# Determine if a transformation is linear.

1. Mar 2, 2013

### thatguythere

1. The problem statement, all variables and given/known data
Please see attached files and let me know if I am correct or not.

2. Relevant equations

3. The attempt at a solution

#### Attached Files:

File size:
59.5 KB
Views:
49
• ###### ArcSoft_Image159.jpg
File size:
55 KB
Views:
47
Last edited: Mar 2, 2013
2. Mar 2, 2013

### Dick

Can't say whether you are correct or not. You just wrote a bunch of stuff down. Are they linear or not?

3. Mar 2, 2013

### thatguythere

What do you mean, I just wrote a bunch of stuff down? They are two separate transformations. I applied arbitrary vectors to them and attempted to prove if T(u+v) = T(u)+T(v) as well as T(cu)=cT(u)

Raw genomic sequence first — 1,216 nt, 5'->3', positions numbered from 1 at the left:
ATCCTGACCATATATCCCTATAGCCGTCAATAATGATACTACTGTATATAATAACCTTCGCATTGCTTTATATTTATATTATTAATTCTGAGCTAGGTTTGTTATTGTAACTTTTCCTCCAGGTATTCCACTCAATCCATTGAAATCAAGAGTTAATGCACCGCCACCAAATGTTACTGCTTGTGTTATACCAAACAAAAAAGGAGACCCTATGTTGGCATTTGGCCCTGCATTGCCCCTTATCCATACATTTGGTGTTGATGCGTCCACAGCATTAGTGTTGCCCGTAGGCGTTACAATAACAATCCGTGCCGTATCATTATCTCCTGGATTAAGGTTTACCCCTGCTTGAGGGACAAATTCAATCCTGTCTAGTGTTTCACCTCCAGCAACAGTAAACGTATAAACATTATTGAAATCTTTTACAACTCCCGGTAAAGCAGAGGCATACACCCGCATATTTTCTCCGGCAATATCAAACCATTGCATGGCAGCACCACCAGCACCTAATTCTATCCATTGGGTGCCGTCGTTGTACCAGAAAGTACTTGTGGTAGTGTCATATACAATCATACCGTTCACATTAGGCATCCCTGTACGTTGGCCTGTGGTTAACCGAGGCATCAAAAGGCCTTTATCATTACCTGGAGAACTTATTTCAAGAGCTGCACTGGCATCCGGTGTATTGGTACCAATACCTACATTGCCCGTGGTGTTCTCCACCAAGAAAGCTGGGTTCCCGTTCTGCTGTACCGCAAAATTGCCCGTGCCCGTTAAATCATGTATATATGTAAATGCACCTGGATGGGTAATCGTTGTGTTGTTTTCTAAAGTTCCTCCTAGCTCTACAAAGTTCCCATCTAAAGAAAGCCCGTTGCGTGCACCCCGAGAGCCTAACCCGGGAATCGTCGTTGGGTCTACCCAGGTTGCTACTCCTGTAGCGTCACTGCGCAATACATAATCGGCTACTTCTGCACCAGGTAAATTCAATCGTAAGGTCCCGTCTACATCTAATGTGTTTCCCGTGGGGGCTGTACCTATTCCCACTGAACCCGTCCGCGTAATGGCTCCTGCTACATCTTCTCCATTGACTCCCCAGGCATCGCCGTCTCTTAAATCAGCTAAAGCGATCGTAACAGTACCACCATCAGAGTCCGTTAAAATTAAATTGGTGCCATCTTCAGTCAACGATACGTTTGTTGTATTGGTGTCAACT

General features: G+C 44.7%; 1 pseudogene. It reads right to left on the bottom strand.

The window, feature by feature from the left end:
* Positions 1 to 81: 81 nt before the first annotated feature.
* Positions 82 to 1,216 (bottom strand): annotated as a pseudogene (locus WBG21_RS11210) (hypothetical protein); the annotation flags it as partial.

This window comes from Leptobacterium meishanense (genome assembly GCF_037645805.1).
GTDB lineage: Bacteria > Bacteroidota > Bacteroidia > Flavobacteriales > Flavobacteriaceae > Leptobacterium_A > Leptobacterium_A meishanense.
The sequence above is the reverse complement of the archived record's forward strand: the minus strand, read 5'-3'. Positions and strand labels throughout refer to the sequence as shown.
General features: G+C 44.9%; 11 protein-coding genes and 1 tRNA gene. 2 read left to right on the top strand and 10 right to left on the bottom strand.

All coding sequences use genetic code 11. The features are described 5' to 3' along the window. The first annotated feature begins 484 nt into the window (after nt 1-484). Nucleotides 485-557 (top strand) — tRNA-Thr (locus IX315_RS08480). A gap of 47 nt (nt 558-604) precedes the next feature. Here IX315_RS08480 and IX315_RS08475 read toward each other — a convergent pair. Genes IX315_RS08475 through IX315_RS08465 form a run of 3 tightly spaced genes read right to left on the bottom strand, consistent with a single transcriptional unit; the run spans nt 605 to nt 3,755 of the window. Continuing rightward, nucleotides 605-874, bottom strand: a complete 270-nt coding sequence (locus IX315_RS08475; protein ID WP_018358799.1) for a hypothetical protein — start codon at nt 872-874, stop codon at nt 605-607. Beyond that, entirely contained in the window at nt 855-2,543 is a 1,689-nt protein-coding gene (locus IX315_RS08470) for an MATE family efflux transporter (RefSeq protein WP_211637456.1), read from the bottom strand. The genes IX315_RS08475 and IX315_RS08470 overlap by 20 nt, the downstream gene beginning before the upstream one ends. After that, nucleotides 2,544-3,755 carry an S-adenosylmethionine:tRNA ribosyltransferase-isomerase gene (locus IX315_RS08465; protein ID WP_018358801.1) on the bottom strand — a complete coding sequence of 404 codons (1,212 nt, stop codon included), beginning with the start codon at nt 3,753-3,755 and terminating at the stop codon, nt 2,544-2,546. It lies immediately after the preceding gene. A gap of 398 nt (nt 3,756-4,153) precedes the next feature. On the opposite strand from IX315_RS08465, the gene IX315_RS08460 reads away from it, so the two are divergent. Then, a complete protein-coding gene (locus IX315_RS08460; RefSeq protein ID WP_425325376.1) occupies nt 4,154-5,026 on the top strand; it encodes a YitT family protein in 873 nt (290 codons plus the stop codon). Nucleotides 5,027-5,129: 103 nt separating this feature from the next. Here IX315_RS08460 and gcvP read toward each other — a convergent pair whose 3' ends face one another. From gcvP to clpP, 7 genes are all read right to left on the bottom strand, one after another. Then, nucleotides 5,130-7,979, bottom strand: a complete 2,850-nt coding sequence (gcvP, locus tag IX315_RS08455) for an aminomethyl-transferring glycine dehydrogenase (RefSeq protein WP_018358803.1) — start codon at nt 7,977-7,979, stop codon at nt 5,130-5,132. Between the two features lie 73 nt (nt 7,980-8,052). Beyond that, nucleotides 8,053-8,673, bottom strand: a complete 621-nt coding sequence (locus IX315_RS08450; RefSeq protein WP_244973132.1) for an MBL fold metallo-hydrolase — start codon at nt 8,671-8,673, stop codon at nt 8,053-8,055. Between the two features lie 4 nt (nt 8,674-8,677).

In the first transformation, it appears that the first definition is not satisfied and in the second problem, the second definition is not satisfied. Therefore, I do not believe either are linear, however I am not certain if I am doing this properly.

4. Mar 2, 2013

### Dick

That's exactly what I was asking for. I wanted to know your conclusions from what you wrote down. Correct that thay are both not linear. If you want to prove that just come up with specific examples of u, v and c (with numbers in them) where T(u+v)=T(u)+T(v) or T(cu)=cT(u) don't work.

5. Mar 2, 2013

### micromass

Staff Emeritus
Since when is $3^a + 3^b = 3^{a+b}$?

6. Mar 2, 2013

### Dick

That was my point. Just writing these things down doesn't say whether the poster believes them to be correct or incorrect. I'm not sure what writing a check next to it means.